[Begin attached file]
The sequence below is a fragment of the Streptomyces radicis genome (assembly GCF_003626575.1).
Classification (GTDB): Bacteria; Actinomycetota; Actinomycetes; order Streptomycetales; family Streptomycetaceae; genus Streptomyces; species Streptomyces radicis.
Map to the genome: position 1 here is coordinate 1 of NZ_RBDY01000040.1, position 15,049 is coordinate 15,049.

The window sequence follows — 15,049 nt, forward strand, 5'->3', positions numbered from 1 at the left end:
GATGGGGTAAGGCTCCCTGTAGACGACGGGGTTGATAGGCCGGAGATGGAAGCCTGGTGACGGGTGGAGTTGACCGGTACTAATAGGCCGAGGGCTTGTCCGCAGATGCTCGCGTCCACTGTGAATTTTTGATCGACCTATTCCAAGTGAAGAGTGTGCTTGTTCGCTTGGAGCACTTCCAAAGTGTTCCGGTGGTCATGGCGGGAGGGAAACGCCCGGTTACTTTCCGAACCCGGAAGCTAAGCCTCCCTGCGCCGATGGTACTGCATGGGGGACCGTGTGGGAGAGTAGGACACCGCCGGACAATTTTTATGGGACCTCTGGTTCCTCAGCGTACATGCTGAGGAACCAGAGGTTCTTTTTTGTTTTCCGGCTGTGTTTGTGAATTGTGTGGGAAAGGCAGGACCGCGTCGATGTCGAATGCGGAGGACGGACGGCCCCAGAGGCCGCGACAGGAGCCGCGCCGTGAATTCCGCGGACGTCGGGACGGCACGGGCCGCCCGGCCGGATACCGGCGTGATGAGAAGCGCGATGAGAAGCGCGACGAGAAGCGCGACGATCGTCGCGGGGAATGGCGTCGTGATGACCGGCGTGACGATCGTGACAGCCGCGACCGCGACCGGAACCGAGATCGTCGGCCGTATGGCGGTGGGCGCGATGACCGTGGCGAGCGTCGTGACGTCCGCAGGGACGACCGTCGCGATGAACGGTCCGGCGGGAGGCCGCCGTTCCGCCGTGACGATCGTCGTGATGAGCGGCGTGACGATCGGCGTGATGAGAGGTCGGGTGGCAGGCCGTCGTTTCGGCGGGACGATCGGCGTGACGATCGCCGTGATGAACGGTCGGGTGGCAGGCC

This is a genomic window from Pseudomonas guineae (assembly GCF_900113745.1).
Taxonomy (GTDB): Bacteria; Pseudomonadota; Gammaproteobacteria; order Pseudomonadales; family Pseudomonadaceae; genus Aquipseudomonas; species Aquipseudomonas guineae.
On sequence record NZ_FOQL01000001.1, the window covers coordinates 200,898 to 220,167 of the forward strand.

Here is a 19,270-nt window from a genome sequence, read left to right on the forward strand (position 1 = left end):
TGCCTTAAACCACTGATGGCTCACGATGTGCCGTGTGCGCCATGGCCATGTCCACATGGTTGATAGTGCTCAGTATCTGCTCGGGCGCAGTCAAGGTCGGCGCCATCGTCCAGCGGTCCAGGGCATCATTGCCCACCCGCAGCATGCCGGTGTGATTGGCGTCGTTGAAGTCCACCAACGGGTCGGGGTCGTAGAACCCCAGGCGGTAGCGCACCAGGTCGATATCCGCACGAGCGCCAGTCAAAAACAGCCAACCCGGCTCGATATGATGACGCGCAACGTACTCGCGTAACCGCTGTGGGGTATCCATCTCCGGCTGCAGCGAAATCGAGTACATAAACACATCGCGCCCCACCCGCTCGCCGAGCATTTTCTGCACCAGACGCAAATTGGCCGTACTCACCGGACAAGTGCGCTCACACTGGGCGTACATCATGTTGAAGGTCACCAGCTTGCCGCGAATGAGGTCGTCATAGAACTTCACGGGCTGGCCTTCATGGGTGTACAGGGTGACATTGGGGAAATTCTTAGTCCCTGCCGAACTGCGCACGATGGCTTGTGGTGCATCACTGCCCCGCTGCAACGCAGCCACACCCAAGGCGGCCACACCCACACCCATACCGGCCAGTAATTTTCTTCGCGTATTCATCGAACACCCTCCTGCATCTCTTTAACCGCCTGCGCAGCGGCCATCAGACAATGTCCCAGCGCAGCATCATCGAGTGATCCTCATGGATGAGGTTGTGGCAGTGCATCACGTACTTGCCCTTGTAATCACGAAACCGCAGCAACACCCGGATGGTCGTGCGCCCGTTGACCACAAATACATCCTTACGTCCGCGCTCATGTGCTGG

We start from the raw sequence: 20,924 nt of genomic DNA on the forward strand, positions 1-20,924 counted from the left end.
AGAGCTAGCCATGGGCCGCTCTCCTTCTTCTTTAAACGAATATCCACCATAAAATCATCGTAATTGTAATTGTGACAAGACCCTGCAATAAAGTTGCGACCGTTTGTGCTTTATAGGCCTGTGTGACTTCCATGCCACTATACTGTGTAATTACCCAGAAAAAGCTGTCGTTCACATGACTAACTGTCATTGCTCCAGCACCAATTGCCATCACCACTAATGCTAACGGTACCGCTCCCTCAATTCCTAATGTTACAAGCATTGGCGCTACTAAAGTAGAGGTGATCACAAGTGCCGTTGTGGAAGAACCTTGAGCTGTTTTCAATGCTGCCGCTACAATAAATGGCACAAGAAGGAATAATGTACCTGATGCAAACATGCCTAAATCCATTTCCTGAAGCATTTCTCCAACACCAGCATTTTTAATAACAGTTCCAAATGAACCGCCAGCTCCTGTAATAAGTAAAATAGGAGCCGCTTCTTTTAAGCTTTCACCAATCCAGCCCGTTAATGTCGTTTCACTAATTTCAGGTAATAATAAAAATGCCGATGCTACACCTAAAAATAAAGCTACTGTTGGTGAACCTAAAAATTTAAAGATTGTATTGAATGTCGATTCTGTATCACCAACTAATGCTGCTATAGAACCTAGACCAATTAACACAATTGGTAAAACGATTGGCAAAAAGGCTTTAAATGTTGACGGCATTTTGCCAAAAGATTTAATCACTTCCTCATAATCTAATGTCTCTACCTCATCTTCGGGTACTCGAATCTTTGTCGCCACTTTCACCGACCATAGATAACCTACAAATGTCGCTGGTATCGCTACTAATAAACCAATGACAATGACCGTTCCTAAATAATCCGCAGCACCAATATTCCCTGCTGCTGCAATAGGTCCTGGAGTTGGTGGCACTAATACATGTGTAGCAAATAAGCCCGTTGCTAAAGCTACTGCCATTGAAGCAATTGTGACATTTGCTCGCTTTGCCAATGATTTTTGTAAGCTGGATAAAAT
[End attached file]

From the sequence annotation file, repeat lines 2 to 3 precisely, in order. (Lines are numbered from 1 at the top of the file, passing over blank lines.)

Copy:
Classification (GTDB): Bacteria; Actinomycetota; Actinomycetes; order Streptomycetales; family Streptomycetaceae; genus Streptomyces; species Streptomyces radicis.
Map to the genome: position 1 here is coordinate 1 of NZ_RBDY01000040.1, position 15,049 is coordinate 15,049.